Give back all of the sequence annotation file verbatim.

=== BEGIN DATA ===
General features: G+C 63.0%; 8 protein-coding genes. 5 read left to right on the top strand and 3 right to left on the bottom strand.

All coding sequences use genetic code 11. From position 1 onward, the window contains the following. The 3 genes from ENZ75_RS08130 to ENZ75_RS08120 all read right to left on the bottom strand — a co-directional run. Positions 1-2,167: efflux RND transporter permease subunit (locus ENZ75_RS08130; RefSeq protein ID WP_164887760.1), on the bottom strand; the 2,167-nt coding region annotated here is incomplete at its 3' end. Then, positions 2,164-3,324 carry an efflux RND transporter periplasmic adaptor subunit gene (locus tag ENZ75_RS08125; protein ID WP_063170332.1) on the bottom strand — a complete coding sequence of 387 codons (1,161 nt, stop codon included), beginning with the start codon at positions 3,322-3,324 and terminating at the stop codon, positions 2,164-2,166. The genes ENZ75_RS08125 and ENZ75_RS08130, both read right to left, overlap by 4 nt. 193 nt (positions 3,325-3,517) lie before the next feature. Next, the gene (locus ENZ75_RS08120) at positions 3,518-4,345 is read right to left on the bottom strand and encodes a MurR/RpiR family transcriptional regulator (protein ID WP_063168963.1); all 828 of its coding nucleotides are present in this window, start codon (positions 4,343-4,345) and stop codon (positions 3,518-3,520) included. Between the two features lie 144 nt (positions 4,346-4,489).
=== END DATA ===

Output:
General features: G+C 63.0%; 8 protein-coding genes. 5 read left to right on the top strand and 3 right to left on the bottom strand.

All coding sequences use genetic code 11. From position 1 onward, the window contains the following. The 3 genes from ENZ75_RS08130 to ENZ75_RS08120 all read right to left on the bottom strand — a co-directional run. Positions 1-2,167: efflux RND transporter permease subunit (locus ENZ75_RS08130; RefSeq protein ID WP_164887760.1), on the bottom strand; the 2,167-nt coding region annotated here is incomplete at its 3' end. Then, positions 2,164-3,324 carry an efflux RND transporter periplasmic adaptor subunit gene (locus tag ENZ75_RS08125; protein ID WP_063170332.1) on the bottom strand — a complete coding sequence of 387 codons (1,161 nt, stop codon included), beginning with the start codon at positions 3,322-3,324 and terminating at the stop codon, positions 2,164-2,166. The genes ENZ75_RS08125 and ENZ75_RS08130, both read right to left, overlap by 4 nt. 193 nt (positions 3,325-3,517) lie before the next feature. Next, the gene (locus ENZ75_RS08120) at positions 3,518-4,345 is read right to left on the bottom strand and encodes a MurR/RpiR family transcriptional regulator (protein ID WP_063168963.1); all 828 of its coding nucleotides are present in this window, start codon (positions 4,343-4,345) and stop codon (positions 3,518-3,520) included. Between the two features lie 144 nt (positions 4,346-4,489).